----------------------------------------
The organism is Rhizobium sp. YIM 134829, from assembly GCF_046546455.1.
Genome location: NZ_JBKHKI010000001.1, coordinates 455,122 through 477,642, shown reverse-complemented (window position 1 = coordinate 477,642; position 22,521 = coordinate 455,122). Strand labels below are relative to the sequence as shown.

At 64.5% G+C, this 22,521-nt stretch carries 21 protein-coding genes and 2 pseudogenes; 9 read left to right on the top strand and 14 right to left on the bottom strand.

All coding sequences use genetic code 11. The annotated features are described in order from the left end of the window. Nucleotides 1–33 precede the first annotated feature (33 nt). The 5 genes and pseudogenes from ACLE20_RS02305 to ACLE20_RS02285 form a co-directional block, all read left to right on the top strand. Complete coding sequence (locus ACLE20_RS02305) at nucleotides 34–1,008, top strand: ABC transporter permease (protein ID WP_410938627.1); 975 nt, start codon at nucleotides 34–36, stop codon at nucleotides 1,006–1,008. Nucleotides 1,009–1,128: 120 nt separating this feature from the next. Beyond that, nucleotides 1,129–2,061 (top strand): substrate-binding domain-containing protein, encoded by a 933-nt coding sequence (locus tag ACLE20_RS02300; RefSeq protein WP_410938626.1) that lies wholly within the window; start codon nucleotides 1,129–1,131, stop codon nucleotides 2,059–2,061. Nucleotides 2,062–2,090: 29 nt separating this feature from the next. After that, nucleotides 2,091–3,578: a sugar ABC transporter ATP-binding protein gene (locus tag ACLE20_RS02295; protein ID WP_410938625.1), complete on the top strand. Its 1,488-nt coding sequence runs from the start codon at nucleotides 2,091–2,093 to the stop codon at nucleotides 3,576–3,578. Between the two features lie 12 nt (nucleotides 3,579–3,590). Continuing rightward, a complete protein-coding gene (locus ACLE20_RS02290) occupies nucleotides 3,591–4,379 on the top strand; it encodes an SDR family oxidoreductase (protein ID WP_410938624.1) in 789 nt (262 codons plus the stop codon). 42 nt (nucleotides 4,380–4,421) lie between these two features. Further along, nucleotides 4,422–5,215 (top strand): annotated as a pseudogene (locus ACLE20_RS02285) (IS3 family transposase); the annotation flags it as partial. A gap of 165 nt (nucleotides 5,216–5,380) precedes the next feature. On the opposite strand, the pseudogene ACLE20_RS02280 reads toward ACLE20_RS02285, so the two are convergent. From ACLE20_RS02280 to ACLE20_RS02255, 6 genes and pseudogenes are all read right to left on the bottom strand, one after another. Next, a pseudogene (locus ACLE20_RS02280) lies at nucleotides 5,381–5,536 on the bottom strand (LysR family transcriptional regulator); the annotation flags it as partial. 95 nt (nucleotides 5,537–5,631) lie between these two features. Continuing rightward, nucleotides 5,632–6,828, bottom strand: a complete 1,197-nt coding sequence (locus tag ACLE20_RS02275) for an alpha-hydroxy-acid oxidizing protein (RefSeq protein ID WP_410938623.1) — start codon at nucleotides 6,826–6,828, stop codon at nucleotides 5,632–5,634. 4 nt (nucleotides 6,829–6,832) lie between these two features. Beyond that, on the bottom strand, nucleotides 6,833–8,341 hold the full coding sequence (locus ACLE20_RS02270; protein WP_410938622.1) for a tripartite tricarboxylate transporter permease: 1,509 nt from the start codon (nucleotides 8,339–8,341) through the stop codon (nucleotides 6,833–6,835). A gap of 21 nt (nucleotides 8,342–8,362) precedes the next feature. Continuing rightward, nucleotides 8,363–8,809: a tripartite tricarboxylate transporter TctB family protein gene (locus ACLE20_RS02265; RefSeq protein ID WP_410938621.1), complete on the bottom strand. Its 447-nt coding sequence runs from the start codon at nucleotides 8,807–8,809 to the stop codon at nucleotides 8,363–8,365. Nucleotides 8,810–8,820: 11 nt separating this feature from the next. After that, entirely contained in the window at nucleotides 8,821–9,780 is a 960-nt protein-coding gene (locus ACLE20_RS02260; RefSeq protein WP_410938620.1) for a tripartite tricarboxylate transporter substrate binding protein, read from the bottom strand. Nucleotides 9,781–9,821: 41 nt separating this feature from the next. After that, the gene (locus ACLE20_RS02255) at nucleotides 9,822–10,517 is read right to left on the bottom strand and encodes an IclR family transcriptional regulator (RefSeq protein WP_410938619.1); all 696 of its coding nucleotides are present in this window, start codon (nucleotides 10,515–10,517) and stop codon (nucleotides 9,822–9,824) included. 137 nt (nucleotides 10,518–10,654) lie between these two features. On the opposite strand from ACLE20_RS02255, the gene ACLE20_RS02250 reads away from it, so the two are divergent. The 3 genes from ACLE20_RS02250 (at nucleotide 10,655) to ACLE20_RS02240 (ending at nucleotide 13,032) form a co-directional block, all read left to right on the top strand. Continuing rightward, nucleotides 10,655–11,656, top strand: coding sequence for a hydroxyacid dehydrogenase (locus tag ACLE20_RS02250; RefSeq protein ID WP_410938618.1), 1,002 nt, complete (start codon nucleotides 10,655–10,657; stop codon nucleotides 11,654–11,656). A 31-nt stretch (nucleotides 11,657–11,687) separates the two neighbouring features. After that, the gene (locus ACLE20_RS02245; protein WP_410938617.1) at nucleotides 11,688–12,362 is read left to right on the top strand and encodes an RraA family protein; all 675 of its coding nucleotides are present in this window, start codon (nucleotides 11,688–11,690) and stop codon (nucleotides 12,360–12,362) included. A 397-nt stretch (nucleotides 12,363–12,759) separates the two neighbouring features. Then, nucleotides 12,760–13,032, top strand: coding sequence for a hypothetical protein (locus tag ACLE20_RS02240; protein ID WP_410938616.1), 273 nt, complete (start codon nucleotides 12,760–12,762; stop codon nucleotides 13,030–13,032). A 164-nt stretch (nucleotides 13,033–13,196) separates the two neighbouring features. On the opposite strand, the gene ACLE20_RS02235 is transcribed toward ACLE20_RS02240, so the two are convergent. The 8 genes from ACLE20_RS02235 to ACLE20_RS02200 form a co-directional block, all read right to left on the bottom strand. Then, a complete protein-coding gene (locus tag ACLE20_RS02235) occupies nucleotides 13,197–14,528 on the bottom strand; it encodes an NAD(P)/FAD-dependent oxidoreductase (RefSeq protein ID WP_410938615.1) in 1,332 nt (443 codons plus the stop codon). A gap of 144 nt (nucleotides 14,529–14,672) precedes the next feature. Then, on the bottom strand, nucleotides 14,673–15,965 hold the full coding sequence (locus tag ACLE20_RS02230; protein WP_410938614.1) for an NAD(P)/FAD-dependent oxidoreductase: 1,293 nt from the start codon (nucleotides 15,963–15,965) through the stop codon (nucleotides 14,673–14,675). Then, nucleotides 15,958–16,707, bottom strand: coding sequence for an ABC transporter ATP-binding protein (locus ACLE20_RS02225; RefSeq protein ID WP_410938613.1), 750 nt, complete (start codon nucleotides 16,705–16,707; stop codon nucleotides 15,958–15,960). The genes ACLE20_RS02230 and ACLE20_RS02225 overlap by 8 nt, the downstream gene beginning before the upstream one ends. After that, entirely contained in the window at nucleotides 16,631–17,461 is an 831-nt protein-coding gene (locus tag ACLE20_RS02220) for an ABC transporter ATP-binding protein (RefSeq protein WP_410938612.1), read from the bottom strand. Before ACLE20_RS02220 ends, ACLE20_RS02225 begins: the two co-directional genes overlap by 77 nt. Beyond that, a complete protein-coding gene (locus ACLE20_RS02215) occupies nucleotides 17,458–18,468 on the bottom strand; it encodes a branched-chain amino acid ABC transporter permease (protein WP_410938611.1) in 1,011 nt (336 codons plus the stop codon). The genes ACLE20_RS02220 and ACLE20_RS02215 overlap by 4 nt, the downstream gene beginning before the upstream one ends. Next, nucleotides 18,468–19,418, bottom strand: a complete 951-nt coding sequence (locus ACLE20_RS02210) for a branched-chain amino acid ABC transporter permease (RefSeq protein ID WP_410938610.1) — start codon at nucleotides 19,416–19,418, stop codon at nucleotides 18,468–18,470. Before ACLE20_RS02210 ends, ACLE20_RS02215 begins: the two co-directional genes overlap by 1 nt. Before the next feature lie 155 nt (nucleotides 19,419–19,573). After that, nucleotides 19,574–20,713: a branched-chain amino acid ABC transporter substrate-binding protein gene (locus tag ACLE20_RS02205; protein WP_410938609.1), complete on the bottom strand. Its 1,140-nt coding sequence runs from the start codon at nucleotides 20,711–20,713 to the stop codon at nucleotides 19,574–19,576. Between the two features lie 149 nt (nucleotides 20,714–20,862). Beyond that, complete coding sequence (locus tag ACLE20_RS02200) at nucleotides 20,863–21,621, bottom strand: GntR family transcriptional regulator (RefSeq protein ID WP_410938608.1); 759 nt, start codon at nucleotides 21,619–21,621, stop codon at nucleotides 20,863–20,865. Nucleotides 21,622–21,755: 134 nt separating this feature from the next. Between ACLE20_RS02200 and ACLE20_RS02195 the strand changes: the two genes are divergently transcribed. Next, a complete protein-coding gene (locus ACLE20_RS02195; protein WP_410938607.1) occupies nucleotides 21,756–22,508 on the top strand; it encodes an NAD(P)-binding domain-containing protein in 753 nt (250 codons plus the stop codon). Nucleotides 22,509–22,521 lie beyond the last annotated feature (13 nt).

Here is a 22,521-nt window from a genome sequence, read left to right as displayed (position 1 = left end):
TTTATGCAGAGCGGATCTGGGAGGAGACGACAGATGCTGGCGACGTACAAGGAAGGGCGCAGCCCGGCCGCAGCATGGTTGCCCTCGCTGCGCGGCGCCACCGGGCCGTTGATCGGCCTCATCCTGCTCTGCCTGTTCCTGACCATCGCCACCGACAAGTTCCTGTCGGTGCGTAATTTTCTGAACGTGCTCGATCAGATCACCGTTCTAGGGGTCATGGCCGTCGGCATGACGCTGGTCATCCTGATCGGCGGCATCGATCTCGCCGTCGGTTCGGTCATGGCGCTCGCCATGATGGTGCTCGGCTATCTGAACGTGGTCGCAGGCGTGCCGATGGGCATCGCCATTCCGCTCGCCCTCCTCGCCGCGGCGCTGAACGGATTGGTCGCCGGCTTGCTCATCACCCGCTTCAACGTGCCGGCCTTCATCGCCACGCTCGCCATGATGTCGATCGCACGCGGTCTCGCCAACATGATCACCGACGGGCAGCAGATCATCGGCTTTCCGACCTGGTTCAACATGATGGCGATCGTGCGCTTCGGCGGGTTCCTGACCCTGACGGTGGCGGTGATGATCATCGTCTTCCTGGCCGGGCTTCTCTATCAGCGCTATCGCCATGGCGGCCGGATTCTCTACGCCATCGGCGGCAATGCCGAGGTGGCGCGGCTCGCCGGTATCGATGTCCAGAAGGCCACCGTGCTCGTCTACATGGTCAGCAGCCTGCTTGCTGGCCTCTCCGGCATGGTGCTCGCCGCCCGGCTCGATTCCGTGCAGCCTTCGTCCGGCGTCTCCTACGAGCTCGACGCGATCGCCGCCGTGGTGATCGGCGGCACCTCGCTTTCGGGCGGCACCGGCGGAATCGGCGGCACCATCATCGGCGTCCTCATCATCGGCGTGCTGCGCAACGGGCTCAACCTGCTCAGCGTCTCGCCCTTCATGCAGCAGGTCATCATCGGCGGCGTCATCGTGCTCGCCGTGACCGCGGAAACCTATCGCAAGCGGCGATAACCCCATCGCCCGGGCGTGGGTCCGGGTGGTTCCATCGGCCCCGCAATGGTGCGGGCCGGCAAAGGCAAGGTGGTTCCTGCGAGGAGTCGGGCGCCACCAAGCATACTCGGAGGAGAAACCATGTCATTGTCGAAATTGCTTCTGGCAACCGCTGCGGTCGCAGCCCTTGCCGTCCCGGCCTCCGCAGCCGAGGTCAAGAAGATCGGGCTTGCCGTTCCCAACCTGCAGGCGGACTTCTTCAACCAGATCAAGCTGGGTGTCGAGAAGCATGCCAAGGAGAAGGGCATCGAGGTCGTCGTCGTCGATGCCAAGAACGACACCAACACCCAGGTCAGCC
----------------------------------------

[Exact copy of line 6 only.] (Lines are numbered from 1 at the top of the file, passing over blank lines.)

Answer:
TTTATGCAGAGCGGATCTGGGAGGAGACGACAGATGCTGGCGACGTACAAGGAAGGGCGCAGCCCGGCCGCAGCATGGTTGCCCTCGCTGCGCGGCGCCACCGGGCCGTTGATCGGCCTCATCCTGCTCTGCCTGTTCCTGACCATCGCCACCGACAAGTTCCTGTCGGTGCGTAATTTTCTGAACGTGCTCGATCAGATCACCGTTCTAGGGGTCATGGCCGTCGGCATGACGCTGGTCATCCTGATCGGCGGCATCGATCTCGCCGTCGGTTCGGTCATGGCGCTCGCCATGATGGTGCTCGGCTATCTGAACGTGGTCGCAGGCGTGCCGATGGGCATCGCCATTCCGCTCGCCCTCCTCGCCGCGGCGCTGAACGGATTGGTCGCCGGCTTGCTCATCACCCGCTTCAACGTGCCGGCCTTCATCGCCACGCTCGCCATGATGTCGATCGCACGCGGTCTCGCCAACATGATCACCGACGGGCAGCAGATCATCGGCTTTCCGACCTGGTTCAACATGATGGCGATCGTGCGCTTCGGCGGGTTCCTGACCCTGACGGTGGCGGTGATGATCATCGTCTTCCTGGCCGGGCTTCTCTATCAGCGCTATCGCCATGGCGGCCGGATTCTCTACGCCATCGGCGGCAATGCCGAGGTGGCGCGGCTCGCCGGTATCGATGTCCAGAAGGCCACCGTGCTCGTCTACATGGTCAGCAGCCTGCTTGCTGGCCTCTCCGGCATGGTGCTCGCCGCCCGGCTCGATTCCGTGCAGCCTTCGTCCGGCGTCTCCTACGAGCTCGACGCGATCGCCGCCGTGGTGATCGGCGGCACCTCGCTTTCGGGCGGCACCGGCGGAATCGGCGGCACCATCATCGGCGTCCTCATCATCGGCGTGCTGCGCAACGGGCTCAACCTGCTCAGCGTCTCGCCCTTCATGCAGCAGGTCATCATCGGCGGCGTCATCGTGCTCGCCGTGACCGCGGAAACCTATCGCAAGCGGCGATAACCCCATCGCCCGGGCGTGGGTCCGGGTGGTTCCATCGGCCCCGCAATGGTGCGGGCCGGCAAAGGCAAGGTGGTTCCTGCGAGGAGTCGGGCGCCACCAAGCATACTCGGAGGAGAAACCATGTCATTGTCGAAATTGCTTCTGGCAACCGCTGCGGTCGCAGCCCTTGCCGTCCCGGCCTCCGCAGCCGAGGTCAAGAAGATCGGGCTTGCCGTTCCCAACCTGCAGGCGGACTTCTTCAACCAGATCAAGCTGGGTGTCGAGAAGCATGCCAAGGAGAAGGGCATCGAGGTCGTCGTCGTCGATGCCAAGAACGACACCAACACCCAGGTCAGCC